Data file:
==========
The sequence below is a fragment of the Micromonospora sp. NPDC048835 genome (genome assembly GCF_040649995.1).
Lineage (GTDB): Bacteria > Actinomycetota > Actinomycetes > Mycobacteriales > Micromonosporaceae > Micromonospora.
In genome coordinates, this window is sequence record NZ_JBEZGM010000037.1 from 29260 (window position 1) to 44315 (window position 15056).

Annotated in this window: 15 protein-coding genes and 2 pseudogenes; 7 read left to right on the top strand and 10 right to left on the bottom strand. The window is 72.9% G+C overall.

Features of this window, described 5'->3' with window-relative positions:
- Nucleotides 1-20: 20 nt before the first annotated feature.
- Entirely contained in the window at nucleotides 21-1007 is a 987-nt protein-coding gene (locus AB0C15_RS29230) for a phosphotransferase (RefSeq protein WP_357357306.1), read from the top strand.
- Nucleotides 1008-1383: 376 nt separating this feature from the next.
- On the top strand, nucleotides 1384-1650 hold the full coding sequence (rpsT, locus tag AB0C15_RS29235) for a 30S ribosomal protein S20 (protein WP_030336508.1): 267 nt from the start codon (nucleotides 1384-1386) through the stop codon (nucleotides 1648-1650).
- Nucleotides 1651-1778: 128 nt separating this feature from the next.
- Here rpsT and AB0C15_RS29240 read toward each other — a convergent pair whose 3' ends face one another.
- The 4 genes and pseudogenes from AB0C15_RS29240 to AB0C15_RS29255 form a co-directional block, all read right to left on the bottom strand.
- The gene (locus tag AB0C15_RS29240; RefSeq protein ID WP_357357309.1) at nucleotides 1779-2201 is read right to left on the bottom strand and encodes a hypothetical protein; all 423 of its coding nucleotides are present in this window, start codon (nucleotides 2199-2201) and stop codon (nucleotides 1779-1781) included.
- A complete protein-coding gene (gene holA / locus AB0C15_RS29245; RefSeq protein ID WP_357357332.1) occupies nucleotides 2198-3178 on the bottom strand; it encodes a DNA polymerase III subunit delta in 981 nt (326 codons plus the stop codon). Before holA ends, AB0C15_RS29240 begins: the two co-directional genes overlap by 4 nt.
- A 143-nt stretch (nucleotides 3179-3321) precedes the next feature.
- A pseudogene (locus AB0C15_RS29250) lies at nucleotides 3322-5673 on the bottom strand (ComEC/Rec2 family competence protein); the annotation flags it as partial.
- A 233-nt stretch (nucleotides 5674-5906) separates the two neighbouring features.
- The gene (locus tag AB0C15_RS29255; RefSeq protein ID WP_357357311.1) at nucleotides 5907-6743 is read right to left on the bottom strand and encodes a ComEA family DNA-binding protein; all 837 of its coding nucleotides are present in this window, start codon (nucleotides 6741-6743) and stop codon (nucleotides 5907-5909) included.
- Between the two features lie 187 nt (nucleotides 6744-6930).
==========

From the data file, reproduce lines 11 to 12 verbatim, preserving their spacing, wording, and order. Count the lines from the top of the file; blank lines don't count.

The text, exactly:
- Here rpsT and AB0C15_RS29240 read toward each other — a convergent pair whose 3' ends face one another.
- The 4 genes and pseudogenes from AB0C15_RS29240 to AB0C15_RS29255 form a co-directional block, all read right to left on the bottom strand.